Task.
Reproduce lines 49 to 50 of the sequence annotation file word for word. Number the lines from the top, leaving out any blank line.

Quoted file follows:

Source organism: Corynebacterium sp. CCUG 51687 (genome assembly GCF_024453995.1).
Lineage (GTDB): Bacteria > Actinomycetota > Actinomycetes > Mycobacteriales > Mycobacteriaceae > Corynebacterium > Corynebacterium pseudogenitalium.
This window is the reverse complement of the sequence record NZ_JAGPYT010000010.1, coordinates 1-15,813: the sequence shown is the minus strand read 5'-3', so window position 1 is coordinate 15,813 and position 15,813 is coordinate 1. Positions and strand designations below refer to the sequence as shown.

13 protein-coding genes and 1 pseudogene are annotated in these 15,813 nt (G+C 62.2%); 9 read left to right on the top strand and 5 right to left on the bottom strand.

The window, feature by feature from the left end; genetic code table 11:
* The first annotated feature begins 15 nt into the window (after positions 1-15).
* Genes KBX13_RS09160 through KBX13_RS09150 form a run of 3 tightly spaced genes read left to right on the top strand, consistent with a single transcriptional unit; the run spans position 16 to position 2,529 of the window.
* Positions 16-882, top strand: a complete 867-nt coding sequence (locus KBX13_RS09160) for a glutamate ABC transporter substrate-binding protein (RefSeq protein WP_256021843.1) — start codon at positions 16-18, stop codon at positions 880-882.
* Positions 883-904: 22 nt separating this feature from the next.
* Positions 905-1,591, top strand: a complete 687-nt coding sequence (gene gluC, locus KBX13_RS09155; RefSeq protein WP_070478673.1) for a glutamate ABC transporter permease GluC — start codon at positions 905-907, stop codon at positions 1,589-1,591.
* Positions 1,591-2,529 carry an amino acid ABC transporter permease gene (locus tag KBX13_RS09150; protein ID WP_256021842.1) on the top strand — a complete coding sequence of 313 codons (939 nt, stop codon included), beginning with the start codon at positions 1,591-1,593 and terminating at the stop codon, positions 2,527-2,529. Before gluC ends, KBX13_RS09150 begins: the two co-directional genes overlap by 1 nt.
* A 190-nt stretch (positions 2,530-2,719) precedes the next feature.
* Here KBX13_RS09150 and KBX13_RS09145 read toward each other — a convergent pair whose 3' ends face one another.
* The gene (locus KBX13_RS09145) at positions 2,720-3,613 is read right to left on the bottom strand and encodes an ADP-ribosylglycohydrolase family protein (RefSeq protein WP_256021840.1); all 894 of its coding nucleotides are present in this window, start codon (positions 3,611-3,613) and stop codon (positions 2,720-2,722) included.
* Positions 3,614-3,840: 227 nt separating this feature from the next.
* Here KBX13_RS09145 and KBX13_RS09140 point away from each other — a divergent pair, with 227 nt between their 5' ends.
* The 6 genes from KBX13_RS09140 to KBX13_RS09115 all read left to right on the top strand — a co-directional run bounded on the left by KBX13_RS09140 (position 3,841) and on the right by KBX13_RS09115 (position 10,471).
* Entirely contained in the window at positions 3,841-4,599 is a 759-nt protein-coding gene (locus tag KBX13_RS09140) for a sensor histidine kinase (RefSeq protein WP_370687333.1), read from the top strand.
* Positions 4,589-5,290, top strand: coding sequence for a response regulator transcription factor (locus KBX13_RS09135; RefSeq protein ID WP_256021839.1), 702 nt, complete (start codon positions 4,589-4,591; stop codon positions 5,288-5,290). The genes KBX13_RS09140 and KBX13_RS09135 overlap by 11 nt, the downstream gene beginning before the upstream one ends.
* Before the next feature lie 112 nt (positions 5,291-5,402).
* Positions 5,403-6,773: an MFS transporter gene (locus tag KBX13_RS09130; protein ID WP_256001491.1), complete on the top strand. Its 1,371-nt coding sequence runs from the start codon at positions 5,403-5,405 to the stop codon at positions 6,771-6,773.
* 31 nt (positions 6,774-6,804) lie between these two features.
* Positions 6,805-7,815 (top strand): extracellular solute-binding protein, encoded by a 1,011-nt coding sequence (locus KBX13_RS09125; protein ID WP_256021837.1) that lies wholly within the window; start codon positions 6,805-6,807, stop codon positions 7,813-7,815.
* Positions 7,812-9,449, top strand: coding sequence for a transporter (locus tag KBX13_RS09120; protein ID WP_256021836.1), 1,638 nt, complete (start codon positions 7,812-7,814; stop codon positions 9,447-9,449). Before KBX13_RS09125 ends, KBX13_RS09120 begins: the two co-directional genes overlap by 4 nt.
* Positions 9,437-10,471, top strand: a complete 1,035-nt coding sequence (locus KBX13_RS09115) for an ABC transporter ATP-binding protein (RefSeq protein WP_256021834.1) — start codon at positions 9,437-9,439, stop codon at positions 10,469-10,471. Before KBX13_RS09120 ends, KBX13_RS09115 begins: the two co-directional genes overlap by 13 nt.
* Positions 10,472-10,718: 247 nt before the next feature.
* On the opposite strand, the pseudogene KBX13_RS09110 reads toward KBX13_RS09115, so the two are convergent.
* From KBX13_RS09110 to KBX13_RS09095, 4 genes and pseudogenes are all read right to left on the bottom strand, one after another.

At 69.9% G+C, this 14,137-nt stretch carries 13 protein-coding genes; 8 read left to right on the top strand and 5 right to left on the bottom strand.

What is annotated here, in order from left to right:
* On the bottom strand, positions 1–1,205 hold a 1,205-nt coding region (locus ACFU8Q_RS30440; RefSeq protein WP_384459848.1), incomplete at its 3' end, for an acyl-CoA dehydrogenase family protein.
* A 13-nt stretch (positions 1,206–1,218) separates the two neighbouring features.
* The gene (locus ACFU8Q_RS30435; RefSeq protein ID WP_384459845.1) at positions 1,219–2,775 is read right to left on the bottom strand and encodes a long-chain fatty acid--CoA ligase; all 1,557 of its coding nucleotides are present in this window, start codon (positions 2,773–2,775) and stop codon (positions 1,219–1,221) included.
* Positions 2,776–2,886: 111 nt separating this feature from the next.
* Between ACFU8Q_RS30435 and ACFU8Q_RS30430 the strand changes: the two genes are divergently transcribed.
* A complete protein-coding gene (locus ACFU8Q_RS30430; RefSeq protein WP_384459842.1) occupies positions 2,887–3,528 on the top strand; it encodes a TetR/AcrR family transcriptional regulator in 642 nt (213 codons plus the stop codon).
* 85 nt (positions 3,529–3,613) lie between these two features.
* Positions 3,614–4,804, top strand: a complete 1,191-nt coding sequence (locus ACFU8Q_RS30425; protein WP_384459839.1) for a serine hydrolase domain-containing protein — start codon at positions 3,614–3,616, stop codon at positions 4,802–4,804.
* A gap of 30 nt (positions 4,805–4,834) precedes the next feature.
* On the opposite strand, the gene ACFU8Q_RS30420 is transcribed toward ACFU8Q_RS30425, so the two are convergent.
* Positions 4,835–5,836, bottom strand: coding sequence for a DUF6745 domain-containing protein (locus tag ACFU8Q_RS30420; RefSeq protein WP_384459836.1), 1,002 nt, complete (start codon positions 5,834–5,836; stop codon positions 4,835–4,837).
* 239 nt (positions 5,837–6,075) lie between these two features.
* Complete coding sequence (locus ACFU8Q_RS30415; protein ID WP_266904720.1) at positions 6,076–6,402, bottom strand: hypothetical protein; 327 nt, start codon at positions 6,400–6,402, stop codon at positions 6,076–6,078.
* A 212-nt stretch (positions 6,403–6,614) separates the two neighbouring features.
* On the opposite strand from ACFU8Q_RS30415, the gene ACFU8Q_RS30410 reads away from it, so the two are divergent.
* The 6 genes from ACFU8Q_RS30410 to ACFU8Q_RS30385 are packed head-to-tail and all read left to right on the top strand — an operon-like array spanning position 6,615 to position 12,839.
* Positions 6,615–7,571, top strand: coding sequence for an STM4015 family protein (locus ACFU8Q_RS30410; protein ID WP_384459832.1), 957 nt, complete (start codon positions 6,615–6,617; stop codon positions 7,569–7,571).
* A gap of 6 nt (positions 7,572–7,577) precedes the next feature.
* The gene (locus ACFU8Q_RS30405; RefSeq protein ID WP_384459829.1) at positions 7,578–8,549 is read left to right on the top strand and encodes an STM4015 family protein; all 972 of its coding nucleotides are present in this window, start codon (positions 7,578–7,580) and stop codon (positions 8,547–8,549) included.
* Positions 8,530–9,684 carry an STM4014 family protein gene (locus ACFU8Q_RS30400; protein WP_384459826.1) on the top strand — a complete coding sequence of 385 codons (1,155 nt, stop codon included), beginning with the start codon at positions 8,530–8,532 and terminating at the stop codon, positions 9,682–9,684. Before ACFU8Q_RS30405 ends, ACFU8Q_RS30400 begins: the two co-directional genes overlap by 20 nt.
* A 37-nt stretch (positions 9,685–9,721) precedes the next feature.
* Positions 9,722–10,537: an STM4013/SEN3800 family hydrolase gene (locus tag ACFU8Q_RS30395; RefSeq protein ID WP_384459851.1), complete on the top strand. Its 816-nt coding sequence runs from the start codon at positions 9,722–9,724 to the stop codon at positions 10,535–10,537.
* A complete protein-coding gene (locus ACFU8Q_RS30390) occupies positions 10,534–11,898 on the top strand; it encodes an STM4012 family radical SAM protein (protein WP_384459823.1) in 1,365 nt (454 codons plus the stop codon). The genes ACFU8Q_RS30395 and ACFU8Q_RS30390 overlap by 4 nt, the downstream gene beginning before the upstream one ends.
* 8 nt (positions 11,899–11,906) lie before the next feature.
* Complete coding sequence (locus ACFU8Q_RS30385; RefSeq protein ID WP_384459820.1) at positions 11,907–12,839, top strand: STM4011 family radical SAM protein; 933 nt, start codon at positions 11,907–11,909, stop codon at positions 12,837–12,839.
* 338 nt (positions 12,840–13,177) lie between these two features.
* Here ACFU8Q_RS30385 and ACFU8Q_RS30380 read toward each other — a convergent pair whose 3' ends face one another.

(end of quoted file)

* The gene (locus ACFU8Q_RS30405; RefSeq protein ID WP_384459829.1) at positions 7,578–8,549 is read left to right on the top strand and encodes an STM4015 family protein; all 972 of its coding nucleotides are present in this window, start codon (positions 7,578–7,580) and stop codon (positions 8,547–8,549) included.
* Positions 8,530–9,684 carry an STM4014 family protein gene (locus ACFU8Q_RS30400; protein WP_384459826.1) on the top strand — a complete coding sequence of 385 codons (1,155 nt, stop codon included), beginning with the start codon at positions 8,530–8,532 and terminating at the stop codon, positions 9,682–9,684. Before ACFU8Q_RS30405 ends, ACFU8Q_RS30400 begins: the two co-directional genes overlap by 20 nt.